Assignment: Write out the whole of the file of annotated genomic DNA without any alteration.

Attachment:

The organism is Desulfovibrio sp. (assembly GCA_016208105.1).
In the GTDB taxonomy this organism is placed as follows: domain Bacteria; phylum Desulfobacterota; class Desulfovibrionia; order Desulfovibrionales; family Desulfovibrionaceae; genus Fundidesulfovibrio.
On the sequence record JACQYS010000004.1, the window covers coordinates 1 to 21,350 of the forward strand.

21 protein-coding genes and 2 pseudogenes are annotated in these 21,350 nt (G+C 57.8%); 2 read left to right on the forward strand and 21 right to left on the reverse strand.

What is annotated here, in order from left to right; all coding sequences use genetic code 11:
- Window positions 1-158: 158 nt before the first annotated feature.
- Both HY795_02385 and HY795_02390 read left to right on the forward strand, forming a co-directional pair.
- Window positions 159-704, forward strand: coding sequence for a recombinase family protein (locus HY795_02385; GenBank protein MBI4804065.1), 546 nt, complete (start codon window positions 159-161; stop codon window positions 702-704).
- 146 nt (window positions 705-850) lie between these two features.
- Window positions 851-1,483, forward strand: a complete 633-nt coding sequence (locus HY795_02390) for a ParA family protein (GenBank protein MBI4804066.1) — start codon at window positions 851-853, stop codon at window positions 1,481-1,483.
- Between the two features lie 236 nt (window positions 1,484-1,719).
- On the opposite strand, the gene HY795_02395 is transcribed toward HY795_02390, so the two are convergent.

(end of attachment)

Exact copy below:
The organism is Desulfovibrio sp. (assembly GCA_016208105.1).
In the GTDB taxonomy this organism is placed as follows: domain Bacteria; phylum Desulfobacterota; class Desulfovibrionia; order Desulfovibrionales; family Desulfovibrionaceae; genus Fundidesulfovibrio.
On the sequence record JACQYS010000004.1, the window covers coordinates 1 to 21,350 of the forward strand.

21 protein-coding genes and 2 pseudogenes are annotated in these 21,350 nt (G+C 57.8%); 2 read left to right on the forward strand and 21 right to left on the reverse strand.

What is annotated here, in order from left to right; all coding sequences use genetic code 11:
- Window positions 1-158: 158 nt before the first annotated feature.
- Both HY795_02385 and HY795_02390 read left to right on the forward strand, forming a co-directional pair.
- Window positions 159-704, forward strand: coding sequence for a recombinase family protein (locus HY795_02385; GenBank protein MBI4804065.1), 546 nt, complete (start codon window positions 159-161; stop codon window positions 702-704).
- 146 nt (window positions 705-850) lie between these two features.
- Window positions 851-1,483, forward strand: a complete 633-nt coding sequence (locus HY795_02390) for a ParA family protein (GenBank protein MBI4804066.1) — start codon at window positions 851-853, stop codon at window positions 1,481-1,483.
- Between the two features lie 236 nt (window positions 1,484-1,719).
- On the opposite strand, the gene HY795_02395 is transcribed toward HY795_02390, so the two are convergent.